Universalis
Saturday 15 June 2019    (other days)
Saturday after Pentecost 
 or Saturday memorial of the Blessed Virgin Mary 

Let us listen for the voice of the Lord and enter into his peace.

Year: C(I). Psalm week: 2. Liturgical Colour: Green.

Saturday memorials of the Blessed Virgin Mary
‘On Saturdays in Ordinary Time when there is no obligatory memorial, an optional memorial of the Blessed Virgin Mary is allowed.
  ‘Saturdays stand out among those days dedicated to the Virgin Mary. These are designated as memorials of the Blessed Virgin Mary. This memorial derives from Carolingian times (9th century), but the reasons for having chosen Saturday for its observance are unknown. While many explanations of this choice have been advanced, none is completely satisfactory from the point of view of the history of popular piety.
  ‘Whatever its historical origins may be, today the memorial rightly emphasizes certain values to which contemporary spirituality is more sensitive. It is a remembrance of the maternal example and discipleship of the Blessed Virgin Mary who, strengthened by faith and hope, on that “great Saturday” on which Our Lord lay in the tomb, was the only one of the disciples to hold vigil in expectation of the Lord’s resurrection. It is a prelude and introduction to the celebration of Sunday, the weekly memorial of the Resurrection of Christ. It is a sign that the Virgin Mary is continuously present and operative in the life of the Church.’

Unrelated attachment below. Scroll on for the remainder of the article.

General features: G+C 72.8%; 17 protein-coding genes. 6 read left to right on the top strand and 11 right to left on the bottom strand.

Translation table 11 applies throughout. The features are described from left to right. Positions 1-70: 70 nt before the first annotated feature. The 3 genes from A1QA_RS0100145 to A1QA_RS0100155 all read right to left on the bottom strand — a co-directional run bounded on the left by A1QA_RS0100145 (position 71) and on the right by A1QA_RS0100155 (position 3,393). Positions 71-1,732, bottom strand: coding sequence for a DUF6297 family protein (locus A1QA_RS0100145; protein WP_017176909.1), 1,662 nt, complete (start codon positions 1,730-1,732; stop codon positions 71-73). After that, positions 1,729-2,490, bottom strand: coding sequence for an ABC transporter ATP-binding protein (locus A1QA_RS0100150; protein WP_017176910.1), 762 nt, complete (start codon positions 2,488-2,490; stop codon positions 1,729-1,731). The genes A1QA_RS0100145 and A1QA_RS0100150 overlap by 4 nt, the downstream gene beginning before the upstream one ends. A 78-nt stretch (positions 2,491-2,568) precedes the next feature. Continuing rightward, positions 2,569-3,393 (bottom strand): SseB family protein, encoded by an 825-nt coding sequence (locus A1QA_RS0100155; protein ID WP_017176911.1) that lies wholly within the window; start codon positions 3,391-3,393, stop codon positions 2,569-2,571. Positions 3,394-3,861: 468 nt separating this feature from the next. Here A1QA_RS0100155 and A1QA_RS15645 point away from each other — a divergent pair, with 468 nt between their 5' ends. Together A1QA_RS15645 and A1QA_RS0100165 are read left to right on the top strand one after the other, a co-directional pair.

Directory on Popular Piety and the Liturgy (2001), §188
Other saints: Blessed Peter Snow and Ralph Grimston
Leeds